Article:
In a comment below, Jennifer Locke asks: What's wrong in nonpartisan races with identifying yourself as a member of a political party, especially the dominant local Republican Party. Rather than go into the pros and cons of partisanship in a nonpartisan race, I prefer to focus on a larger issue. There are Republicans then there are Johnny-Come-Lately ideologues hiding behind the Republican brand. Former legislator Phil Hart is a good example of a politician who switched to the Republican Party brand after he failed to get elected as a Constitutionalist. Councilman Steve Adams is another Constitutionalist who embraced the Republican brand and rode to victory in the last Coeur d'Alene municipal election. At Huckleberries Online, I want to make sure that those who brand themselves “Republicans” in nonpartisan races aren't Tea Party ideologues trying to push a political agenda, esp. one that conjures the boogeyman United Nations. In partisan races, this blog wants to make sure that readers know the difference between the true Republican Party candidate in a partisan primary and the Far Right Tea Party one. Last spring, Kootenai County GOP primary voters showed they preferred real Republicans to Tea Party activists when they picked Sheriff Ben Wolfinger, Prosecuting Attorney Barry McHugh and Commissioners Dan Green and Todd Tondee. The Tea Party is constantly trying to build its base in conservative Kootenai County, as it has in Bonner County — and controls the “Republican” Central Committee. Democrats have little to no chance of winning a race in Kootenai County (although their odds improve a little in Coeur d'Alene). The key to quality representation in partisan and nonpartisan races is to elect the best of those who call themselves Republicans, by making sure they are Republicans who value progress, good jobs and all their constituents — and aren't beholden to any ideological group/DFO.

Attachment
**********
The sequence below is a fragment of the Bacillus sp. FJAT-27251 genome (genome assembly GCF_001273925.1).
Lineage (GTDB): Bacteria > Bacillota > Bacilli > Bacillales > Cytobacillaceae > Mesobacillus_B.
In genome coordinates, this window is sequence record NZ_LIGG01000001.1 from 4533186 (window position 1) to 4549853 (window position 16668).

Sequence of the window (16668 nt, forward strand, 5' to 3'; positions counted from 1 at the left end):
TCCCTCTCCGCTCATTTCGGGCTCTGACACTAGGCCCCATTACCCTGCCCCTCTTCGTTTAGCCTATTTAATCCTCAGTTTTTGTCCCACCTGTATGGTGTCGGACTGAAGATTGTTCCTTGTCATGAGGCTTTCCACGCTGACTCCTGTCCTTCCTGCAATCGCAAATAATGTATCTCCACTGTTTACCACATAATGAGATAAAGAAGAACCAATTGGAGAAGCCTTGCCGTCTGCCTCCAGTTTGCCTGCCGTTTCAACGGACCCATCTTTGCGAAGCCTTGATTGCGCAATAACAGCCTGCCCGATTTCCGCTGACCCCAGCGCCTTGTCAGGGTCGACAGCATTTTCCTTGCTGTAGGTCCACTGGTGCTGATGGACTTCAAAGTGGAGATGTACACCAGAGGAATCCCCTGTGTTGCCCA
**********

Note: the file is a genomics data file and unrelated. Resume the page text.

Question: Do you understand the difference among the Republican factions?